My personal strategy is to gear up for the scenario Mike has warned is coming. Even if he’s only half right I’ll prosper mightily. Either way…
Only you can decide what that percentage is.
As for me, I will continue to accumulate for the big picture. While the current monetary system remains in place I want maximum protection and maximum profit potential. As such, gold will continue to be the largest portion of my investable assets.
It’s a little embarrassing to admit, but as I’ve confessed before, I’ve had gold stolen out of my house.
The thing is, I thought it was secure: the coins were stored in a small safe, well hidden from view, with a key kept in a separate room. I never talked about them (this was before I started writing about gold publicly), and they had been delivered discreetly.
But all the precautions I’d taken didn’t matter. The thief had searched my home with meticulous desperation. Once he found the safe it was only the work of a crowbar and hammer until my gold was gone.
I’ll never forgot the feelings of violation, anger, and confusion. I’m sure you can relate if you’ve been victim of burglary, too. And while the chances of home robbery are low, the current environment is getting worse, not better. And how bad does it get when the current monetary system begins its last convulsion?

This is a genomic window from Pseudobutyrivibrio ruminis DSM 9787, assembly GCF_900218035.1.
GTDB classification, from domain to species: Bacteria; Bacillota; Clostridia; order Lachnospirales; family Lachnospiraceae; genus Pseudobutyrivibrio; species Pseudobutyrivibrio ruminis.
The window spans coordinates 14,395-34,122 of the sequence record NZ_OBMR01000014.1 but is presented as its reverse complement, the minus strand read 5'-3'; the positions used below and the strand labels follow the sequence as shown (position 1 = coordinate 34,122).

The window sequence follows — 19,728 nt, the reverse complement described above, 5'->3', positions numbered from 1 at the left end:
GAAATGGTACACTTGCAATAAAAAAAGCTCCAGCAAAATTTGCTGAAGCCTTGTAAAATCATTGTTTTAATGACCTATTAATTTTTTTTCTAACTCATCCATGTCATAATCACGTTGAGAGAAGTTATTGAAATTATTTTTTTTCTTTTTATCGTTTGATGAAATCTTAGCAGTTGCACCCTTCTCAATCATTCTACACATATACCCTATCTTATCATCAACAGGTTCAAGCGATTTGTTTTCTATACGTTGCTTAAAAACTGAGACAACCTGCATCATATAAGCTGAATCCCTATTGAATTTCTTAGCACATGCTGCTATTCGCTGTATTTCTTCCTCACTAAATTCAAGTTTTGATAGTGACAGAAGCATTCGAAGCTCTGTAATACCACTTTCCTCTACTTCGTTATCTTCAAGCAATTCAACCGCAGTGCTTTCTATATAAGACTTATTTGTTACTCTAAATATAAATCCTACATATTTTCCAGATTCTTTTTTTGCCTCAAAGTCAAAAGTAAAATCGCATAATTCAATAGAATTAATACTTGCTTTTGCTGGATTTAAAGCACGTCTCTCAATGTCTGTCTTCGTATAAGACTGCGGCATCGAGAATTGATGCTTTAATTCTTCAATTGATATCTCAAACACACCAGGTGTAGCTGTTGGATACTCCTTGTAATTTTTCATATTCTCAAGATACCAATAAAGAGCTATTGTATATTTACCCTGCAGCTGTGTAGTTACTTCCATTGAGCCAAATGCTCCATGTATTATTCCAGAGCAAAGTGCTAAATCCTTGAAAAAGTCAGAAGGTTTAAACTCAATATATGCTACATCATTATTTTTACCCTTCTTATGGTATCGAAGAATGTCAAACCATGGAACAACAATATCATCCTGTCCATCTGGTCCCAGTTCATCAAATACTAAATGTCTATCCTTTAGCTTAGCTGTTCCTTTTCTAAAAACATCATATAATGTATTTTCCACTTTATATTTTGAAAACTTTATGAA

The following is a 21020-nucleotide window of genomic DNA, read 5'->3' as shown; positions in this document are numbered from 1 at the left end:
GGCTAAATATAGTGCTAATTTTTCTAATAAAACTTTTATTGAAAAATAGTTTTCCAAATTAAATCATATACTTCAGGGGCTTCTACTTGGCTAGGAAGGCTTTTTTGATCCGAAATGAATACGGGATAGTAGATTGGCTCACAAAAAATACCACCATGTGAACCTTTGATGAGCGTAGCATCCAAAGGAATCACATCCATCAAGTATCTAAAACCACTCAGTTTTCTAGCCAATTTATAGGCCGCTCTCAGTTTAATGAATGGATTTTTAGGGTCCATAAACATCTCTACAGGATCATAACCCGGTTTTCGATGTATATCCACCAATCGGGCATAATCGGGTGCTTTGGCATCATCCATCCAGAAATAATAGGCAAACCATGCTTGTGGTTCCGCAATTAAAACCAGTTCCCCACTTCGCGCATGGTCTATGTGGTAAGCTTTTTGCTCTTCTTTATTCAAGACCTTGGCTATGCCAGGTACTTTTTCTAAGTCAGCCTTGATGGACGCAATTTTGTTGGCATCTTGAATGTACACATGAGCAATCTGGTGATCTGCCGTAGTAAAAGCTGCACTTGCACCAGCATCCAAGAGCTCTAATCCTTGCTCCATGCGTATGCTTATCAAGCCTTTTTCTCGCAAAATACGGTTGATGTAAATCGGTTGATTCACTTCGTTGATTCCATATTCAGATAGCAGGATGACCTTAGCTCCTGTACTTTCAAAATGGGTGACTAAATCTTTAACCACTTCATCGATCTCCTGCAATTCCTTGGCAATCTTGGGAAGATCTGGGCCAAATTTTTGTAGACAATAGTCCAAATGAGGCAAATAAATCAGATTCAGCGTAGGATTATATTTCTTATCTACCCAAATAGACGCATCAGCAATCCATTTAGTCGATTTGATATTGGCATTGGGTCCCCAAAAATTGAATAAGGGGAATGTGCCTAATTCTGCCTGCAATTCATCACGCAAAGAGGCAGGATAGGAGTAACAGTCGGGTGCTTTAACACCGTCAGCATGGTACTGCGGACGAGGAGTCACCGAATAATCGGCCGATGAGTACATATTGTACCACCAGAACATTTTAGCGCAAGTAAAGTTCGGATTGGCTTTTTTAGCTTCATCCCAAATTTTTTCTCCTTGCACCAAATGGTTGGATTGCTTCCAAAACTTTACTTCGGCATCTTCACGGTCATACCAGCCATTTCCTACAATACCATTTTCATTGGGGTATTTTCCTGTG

I no longer keep any metal in my house, partly because of what happened, partly because I’m in the public eye, and partly because social unrest isn’t going away and could easily worsen. You don’t have to put all your physical holdings in professional storage, but in the current environment it seems prudent to avoid keeping it all in the house.
If you want some ideas on how to hide bullion in your house, check out How to Store Gold at Home and How to Store Silver Bars and Coins at Home. But think like a thief; how long before a determined or desperate burglar finds your hiding places? What if you’re home when it happens? What if they brandish a weapon and demand the combination to your safe? I encourage you and your one confidant to consider the answers to these questions, and see if maybe you should put some of your holdings in a professional vault. And don’t forget, we even offer mail-in storage now. If I help just one family avoid what happened to me it will be worth it.
For me, I need to secure some odds and ends I have in different places and get them in professional storage—that way I can just log on and sell in a moment’s notice.
The question I ask myself is this: what will my portfolio look like by this time next year?
You and I can’t control gold and silver prices, but we can control how we position ourselves for the volatile and turbulent period that’s ahead.
Regardless of how you feel about the price action this year, gold and silver won’t be in this range indefinitely. Mike Maloney’s research shows that gold could potentially hit $11,250/ounce three years from now.
I’m personally using these three strategies to make the most of the coming year.
What do you need to do to get ready for 2021?